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Shark Tank Pitches Are Much Longer In Real Life

If you get secondhand nervousness from watching "Shark Tank" from the safety of your couch, nothing quite compares to the experience of actually being on the carpet. Since 2009, "Shark Tank" has made dreams come true all for countless entrepreneurs, with the show's panel of wealthy investors ready and willing to throw down serious money for a business pitch they like the best. 

With nothing but a presentation, some promising answers, and loads of luck, the investors put a lot on the line when entrusting an entrepreneur with their money, so it only makes sense that both parties use their time on the show to know what one another brings to the table. And even walking away with the initial handshake deal isn't always a guarantee of a continuing partnership, as only a few deals make it past the paperwork phase.

So that time on the carpet is more than a little important for all involved. That's why the sharks, who know nothing about the business or entrepreneur before the presentation (via USA Today), can be so hard when it comes to drilling entrepreneurs with questions about every aspect of their business. And just in case you don't think it could be all that bad given the question and answer session only lasting for about ten minutes or so on the show — think again.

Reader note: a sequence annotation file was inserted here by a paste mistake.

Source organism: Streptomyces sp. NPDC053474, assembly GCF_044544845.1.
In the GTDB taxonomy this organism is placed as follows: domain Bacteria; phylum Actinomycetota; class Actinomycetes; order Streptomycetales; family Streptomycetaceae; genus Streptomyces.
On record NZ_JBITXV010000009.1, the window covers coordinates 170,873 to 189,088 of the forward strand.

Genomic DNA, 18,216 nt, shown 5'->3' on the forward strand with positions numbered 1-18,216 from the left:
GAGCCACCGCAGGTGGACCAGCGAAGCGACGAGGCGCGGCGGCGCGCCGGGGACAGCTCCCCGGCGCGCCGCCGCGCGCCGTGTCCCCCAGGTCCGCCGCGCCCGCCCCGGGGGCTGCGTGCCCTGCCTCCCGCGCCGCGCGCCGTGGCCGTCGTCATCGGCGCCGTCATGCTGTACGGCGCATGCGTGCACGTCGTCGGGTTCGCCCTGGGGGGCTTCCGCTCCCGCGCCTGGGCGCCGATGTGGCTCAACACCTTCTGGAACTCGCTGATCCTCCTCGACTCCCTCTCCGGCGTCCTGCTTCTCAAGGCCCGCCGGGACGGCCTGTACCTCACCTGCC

Pitching is an all day venture

Safe to say, pitching on "Shark Tank" isn't an especially fun-filled venture. While it's certainly an important first step in establishing the crucial relationship between the entrepreneur and any potential investors, the experience can nevertheless be a grueling one for all involved. In no small part thanks to the surprisingly lengthy amount of time given to these pitches. 

While the show effectively edits these interactions to a snappy ten minutes, the filming of these moments can take anywhere from 45 to 100 minutes (via USA Today). In an interview with Insider, "Shark Tank" investor Mark Cuban recalled a two-and-a-half-hour-long pitch from Plate Topper creator Michael Tseng during the show's 4th season, which he also noted as one of the show's best pitches. And it's not only the entrepreneurs who have it rough on the series. Robert Herjavec told Business Insider of one season that left the sharks wiped out, where the team shot for 17 days over two stretches of time and had to be on set for 12 hours a day.  

To top it off, entrepreneurs are required to do their presentations in one take. When asked about the show's authenticity, Brightwheel founder Dave Vasen shared with Medium, "The questions, the answers, the back and forth — it's all real ... And not easy. If you mess up, you mess up. If it goes off course, tough luck. No do-overs."